Date Approved

10-26-2009

Date Posted

9-27-2013

Degree Type

Open Access Dissertation

Degree Name

Doctor of Philosophy (PhD)

Department

Psychology

Committee Member

Karen Saules, Ph.D., Chair

Committee Member

Norman Gordon, Ph.D.

Committee Member

John Knapp, Ph.D.

Committee Member

Denise Tanguay, Ph.D.

Abstract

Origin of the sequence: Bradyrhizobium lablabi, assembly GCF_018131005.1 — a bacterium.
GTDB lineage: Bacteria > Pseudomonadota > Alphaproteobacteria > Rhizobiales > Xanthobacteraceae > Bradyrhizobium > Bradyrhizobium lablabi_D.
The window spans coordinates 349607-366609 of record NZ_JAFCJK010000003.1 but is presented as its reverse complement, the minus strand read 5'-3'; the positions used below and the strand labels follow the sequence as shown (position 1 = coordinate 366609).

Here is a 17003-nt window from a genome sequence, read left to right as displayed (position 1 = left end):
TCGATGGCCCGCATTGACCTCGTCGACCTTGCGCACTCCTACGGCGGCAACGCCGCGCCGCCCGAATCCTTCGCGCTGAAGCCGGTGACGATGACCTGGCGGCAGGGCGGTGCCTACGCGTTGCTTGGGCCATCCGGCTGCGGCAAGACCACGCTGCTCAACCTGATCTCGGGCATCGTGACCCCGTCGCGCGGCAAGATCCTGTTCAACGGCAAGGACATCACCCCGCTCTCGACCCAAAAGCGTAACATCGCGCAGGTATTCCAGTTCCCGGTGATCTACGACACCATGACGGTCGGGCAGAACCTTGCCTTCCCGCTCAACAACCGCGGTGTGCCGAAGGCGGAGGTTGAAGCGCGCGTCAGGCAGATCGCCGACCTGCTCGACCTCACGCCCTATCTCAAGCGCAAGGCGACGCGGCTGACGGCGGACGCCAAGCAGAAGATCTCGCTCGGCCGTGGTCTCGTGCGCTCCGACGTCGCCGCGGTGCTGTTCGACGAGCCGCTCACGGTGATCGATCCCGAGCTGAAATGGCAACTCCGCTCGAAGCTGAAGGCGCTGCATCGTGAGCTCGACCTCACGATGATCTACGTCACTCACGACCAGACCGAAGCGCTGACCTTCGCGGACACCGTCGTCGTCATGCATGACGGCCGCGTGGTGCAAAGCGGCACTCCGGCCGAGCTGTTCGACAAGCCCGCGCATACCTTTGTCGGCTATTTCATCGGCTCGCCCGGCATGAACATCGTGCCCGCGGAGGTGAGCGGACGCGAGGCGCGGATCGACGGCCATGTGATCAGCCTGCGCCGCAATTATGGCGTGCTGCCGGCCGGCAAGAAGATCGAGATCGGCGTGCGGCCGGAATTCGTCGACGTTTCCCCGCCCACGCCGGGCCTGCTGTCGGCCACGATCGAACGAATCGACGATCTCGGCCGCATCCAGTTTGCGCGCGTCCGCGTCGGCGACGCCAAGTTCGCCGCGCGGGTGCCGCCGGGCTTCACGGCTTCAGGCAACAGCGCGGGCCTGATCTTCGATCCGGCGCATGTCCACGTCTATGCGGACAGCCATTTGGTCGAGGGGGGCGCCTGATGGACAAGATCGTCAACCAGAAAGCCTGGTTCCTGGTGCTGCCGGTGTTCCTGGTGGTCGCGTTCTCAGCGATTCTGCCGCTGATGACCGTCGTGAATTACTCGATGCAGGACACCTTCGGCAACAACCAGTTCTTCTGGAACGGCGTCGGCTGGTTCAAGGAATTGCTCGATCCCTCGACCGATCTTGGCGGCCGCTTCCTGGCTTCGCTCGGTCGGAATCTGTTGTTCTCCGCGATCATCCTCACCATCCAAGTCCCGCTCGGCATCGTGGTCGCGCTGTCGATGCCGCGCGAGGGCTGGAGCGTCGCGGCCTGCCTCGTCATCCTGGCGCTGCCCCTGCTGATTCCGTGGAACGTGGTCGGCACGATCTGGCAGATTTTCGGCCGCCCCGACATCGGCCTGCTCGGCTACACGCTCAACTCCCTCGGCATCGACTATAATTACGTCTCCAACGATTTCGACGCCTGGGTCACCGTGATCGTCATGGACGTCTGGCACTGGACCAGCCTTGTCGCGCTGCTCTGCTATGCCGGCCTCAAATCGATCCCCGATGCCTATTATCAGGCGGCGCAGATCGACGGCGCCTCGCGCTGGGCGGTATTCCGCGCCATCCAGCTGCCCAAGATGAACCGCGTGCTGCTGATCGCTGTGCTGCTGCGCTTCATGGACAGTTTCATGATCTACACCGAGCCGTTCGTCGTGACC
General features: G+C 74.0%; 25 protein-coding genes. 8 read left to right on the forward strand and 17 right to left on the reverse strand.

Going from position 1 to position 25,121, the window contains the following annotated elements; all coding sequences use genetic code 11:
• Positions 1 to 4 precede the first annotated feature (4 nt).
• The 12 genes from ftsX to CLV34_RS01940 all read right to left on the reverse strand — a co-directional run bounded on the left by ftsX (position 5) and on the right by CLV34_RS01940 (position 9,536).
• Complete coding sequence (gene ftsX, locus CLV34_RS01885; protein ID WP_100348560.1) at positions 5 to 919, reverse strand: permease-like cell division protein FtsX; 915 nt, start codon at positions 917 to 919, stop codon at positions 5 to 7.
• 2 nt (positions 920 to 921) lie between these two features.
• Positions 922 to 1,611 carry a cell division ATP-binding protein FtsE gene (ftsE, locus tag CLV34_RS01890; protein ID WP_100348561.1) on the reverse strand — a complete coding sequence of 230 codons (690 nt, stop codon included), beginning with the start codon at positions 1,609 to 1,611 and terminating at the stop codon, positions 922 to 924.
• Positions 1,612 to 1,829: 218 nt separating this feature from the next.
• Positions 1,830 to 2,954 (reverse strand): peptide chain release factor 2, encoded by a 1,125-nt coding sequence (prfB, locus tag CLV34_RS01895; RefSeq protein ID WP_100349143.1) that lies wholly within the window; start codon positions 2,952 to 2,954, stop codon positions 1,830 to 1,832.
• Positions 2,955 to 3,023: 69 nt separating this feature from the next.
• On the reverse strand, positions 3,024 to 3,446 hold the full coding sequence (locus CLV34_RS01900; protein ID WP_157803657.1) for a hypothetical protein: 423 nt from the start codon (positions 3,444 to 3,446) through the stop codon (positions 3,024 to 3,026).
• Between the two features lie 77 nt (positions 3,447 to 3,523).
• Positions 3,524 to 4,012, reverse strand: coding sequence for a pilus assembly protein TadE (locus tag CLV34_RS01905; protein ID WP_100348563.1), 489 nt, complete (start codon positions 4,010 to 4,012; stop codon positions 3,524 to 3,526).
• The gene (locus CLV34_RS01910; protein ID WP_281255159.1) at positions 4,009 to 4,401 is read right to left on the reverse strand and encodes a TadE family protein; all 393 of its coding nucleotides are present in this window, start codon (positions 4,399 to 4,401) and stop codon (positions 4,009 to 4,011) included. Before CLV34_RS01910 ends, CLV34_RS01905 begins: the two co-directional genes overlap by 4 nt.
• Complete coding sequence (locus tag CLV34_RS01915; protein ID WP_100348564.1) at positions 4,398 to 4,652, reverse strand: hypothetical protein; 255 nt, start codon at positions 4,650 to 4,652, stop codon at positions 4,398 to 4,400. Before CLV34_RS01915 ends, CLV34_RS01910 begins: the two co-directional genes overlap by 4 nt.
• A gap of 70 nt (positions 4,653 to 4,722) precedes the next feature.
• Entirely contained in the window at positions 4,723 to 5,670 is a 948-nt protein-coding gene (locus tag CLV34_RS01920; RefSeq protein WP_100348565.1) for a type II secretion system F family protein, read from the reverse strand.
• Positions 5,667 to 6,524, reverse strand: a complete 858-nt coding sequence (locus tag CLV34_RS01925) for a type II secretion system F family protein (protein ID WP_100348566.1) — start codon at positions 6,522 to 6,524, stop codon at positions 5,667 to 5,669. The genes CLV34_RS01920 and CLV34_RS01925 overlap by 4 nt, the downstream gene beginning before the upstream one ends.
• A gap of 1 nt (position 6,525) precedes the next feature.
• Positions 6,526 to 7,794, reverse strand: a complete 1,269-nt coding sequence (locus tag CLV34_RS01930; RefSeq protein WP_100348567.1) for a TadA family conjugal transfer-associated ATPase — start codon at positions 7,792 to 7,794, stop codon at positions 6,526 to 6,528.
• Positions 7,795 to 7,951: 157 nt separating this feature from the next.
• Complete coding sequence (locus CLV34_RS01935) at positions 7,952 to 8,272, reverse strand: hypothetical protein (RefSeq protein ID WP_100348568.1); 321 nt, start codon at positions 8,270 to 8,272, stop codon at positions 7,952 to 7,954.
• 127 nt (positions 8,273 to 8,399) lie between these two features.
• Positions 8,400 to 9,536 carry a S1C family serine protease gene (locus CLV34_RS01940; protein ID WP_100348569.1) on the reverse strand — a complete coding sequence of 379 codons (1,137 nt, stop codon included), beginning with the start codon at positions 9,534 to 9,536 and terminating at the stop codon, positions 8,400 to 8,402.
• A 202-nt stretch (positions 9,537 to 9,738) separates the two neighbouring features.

To investigate the clinical and fiscal feasibility of administering a pre-treatment, dimensional personality assessment to clients seeking treatment at university-based counseling centers, a multi-phase study was conducted. This study sought to replicate the results of a recent study conducted by Ryder, Costa Jr., and Bagby (2007) regarding the validity of the DSM-IV-TR PD symptoms and their relationship to normal personality traits. This study also investigated the clinical utility of providing pre-treatment personality information to therapists, as assessed by a dimensional measure of normal personality the NEO-PI-R. Impact on treatment outcome was evaluated. After completing a pre-treatment assessment battery, university-affiliated clinic clients were randomly assigned to treatment condition (therapist received results of NEO-Pl-R assessment or therapist did not receive results). Client treatment outcome data were collected for the first six sessions of therapy. Results from both phases of the study were mixed, indicating that additional research on both topics is warranted. Replication analyses generally supported the results of Ryder et al. (2007); however, more research needs to be conducted before the generalizability of the results can be adequately addressed. Likewise, access to pre-treatment personality assessment results appeared to be beneficial from a preventive medicine perspective; however, more methodologically rigorous investigations need to be conducted before anything definitive can be deduced.

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